Mardi Gras Film Festival: Stories of our Lives
Anna Egerton reviews a film about homosexual relationships in Kenya.
In Kenya, gay sex acts carry a penalty of 14 to 22 years in jail. The Pew Global Attitudes Project in 2007 found that 96 percent of Kenyans believe homosexuality is a way of life that society should not accept. Commonly referred to as ‘gayism’ in Kenyan discourse, deviant sexualities are seen to cut against the grain of both Christian values and Kenyan cultural beliefs. Stories of Our Lives, a 2014 film directed by Jim Chuchu, aims to give voice to the experiences of some of the most marginalized members of Kenyan society.
The film is produced by Nest Collective, who collected and archived stories of LGBTQI individuals in Kenya, then turned a handful of them into short films. Five of these vignettes are strung together to make Stories of Our Lives: two are about lesbian relationships, and three about gay men. The characters in the film each negotiate the difficulties of communicating their sexualities to friends and loved ones. When Patrick visits a gay club, his friend sees him, follows him home and beats him, for fear that he will be perceived as gay by association. Katie, a lesbian in high school, is suspended for kissing her girlfriend; when she arrives home, her mother angrily bans her from ever wearing trousers. The characters’ relationships are shrouded in fear and secrecy: after an anti-gay group on TV calls for citizen arrests on queer folk, a lesbian couple lies awake at night in terror, wondering what will happen when they come for them.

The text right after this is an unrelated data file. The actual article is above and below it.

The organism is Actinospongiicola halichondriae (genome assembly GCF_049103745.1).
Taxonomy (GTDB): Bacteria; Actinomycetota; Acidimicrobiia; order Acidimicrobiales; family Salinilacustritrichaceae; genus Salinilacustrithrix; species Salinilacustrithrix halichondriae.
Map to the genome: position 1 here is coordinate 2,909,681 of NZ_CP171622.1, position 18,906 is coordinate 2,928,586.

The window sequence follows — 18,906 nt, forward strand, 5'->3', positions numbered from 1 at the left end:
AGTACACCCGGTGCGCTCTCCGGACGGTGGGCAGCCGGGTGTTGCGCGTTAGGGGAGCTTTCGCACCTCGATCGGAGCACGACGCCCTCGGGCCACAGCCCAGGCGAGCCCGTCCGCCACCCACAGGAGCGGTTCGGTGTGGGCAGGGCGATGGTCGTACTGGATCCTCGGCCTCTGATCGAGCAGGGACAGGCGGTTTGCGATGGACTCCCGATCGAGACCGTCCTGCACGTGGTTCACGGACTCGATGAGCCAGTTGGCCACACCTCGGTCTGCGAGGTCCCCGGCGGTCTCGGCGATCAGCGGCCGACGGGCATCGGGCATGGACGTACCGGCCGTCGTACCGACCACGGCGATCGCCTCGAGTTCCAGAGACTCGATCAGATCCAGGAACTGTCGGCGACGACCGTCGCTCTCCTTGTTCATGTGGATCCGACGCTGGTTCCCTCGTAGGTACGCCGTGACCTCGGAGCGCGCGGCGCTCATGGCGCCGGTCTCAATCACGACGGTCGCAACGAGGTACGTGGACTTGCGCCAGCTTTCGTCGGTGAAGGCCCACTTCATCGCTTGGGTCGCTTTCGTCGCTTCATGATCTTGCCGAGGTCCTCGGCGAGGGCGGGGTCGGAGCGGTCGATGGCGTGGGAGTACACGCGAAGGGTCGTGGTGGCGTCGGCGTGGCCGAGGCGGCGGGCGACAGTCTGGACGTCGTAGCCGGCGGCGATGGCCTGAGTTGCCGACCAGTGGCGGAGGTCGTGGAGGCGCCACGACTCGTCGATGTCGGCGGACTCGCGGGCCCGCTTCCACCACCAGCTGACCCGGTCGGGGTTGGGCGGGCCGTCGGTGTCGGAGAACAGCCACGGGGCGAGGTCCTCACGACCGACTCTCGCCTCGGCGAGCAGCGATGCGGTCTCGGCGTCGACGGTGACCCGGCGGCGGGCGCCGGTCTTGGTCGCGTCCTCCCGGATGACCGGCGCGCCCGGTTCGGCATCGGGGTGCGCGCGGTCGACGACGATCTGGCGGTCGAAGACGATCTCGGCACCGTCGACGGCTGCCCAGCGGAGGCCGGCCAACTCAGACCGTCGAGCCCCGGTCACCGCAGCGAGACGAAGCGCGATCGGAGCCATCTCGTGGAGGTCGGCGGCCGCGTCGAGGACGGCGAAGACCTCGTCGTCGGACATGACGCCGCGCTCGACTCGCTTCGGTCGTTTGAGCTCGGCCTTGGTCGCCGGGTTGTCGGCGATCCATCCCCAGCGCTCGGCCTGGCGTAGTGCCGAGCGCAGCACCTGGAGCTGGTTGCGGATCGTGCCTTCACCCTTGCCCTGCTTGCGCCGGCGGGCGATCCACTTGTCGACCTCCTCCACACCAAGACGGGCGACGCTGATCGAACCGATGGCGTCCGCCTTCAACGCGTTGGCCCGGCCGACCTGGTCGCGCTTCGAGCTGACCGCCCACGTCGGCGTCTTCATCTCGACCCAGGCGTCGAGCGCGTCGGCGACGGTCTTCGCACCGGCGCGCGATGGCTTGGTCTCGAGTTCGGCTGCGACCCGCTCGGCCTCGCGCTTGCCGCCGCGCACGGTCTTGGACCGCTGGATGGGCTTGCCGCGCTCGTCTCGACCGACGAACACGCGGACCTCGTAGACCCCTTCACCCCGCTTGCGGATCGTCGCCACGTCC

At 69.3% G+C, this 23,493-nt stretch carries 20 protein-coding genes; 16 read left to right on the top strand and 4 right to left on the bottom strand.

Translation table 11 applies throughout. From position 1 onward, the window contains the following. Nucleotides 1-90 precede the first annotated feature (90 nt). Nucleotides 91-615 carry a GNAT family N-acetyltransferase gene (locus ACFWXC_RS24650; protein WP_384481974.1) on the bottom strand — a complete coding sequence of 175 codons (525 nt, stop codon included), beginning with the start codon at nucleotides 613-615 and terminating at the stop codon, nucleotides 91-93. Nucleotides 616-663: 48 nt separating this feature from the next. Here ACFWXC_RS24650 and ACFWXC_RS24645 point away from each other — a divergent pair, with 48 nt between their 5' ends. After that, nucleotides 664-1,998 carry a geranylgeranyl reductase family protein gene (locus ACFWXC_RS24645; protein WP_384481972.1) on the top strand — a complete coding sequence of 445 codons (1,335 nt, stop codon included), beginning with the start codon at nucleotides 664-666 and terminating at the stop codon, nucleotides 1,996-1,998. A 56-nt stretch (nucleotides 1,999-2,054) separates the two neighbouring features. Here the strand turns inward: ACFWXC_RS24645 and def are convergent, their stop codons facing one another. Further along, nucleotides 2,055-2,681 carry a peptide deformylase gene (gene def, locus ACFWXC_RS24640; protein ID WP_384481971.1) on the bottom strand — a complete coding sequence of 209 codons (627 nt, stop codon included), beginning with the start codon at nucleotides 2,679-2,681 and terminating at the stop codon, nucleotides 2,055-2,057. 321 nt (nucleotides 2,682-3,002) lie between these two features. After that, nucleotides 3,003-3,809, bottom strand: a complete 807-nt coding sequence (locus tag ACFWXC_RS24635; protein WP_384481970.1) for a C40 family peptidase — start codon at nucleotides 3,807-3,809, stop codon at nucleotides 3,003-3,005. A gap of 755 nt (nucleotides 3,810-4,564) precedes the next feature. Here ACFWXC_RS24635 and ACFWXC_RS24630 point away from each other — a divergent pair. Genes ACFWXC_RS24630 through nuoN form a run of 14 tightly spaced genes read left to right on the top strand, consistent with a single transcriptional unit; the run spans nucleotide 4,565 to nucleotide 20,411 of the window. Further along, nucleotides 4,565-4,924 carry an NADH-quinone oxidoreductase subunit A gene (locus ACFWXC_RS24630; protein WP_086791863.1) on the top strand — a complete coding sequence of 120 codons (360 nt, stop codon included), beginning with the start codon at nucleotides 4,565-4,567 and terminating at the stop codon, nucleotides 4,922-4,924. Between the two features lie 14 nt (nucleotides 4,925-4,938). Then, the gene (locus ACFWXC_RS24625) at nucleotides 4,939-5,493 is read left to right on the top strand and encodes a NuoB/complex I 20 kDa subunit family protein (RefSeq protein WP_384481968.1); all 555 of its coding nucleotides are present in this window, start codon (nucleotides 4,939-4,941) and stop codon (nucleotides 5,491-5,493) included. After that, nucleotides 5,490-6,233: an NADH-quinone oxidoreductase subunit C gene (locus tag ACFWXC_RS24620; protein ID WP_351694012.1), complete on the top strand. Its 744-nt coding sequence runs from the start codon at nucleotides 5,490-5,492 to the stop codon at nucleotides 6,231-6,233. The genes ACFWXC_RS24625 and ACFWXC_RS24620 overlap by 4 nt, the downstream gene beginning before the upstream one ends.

The film remains banned by the Kenya Film Classification Board for ‘promoting homosexuality which is contrary to [Kenyan] values’. Despite the attempts of Nest to keep their identities anonymous, the executive producer was identified and arrested for violating the country’s Films and Stage Plays Act. The shame and fear of the characters in the film is made more harrowing by the knowledge that millions of LGBTQI individuals in Kenya endure this intense social stigma, rejection from their communities and the threat of physical violence.
However, there is also a sense of hope in the authentic and deeply loving relationships that the film portrays. Each relationship is itself an act of resistance in the face of a profoundly prejudiced society. As the lesbian couple lie awake at night, one of them imagines running away to a secret island, where ‘anyone who needed to run could come’. Exquisitely shot on grainy black and white film, the two women dance, laugh and kiss–a joyous, tender moment in an otherwise fairly bleak film. Stories of Our Lives is a masterfully crafted reminder of the different barriers that queer individuals face in other parts of the world and an exquisite depiction of the beauty and power of non-normative relationships.